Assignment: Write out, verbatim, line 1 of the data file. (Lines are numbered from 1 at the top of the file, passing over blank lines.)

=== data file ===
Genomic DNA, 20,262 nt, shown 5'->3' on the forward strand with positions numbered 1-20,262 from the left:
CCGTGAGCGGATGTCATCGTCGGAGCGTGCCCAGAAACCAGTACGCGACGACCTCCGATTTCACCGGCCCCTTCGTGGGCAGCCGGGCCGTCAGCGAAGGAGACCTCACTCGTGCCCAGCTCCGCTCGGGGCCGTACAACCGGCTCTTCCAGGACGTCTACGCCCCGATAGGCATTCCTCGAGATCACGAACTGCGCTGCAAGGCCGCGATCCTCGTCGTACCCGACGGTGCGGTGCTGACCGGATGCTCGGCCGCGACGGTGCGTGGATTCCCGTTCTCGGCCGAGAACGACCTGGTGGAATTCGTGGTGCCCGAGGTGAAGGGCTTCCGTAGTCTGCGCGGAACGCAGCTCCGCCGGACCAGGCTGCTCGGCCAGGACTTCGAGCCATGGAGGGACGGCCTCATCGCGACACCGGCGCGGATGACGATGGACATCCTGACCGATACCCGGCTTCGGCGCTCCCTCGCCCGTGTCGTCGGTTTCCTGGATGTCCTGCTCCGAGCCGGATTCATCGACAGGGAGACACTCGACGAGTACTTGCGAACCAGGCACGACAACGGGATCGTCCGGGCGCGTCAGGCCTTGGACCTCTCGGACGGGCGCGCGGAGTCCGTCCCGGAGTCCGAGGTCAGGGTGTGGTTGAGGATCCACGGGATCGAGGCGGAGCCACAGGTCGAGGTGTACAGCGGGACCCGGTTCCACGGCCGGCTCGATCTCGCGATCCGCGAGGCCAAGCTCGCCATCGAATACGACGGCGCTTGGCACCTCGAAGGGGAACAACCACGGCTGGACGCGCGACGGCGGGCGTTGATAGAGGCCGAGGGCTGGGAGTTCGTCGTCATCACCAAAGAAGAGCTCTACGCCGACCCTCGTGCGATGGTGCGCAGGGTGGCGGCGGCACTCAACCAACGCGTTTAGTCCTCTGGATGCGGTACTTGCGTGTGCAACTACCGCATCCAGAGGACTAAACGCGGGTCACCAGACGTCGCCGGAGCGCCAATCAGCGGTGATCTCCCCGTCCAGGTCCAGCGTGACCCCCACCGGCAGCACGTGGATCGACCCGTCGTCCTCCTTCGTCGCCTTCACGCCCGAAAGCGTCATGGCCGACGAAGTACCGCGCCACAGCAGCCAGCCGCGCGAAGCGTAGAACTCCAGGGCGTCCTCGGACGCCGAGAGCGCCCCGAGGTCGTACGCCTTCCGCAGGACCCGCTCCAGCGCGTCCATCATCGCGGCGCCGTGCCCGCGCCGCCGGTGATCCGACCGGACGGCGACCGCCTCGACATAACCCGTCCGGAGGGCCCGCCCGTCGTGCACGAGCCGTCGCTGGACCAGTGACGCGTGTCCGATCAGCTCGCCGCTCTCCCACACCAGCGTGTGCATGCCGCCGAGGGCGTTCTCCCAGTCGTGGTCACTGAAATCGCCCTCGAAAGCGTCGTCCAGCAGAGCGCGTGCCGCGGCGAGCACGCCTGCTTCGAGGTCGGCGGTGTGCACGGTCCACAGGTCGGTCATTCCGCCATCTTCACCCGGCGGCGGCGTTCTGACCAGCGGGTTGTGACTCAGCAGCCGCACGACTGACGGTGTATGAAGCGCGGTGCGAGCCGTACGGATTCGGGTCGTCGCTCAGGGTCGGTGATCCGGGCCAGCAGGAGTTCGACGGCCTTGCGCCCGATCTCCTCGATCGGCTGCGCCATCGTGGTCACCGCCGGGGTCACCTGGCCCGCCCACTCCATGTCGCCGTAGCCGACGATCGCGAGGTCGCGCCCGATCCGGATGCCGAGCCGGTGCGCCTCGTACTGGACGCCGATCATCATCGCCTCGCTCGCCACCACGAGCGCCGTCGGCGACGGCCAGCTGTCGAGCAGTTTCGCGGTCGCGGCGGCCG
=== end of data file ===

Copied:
Genomic DNA, 20,262 nt, shown 5'->3' on the forward strand with positions numbered 1-20,262 from the left: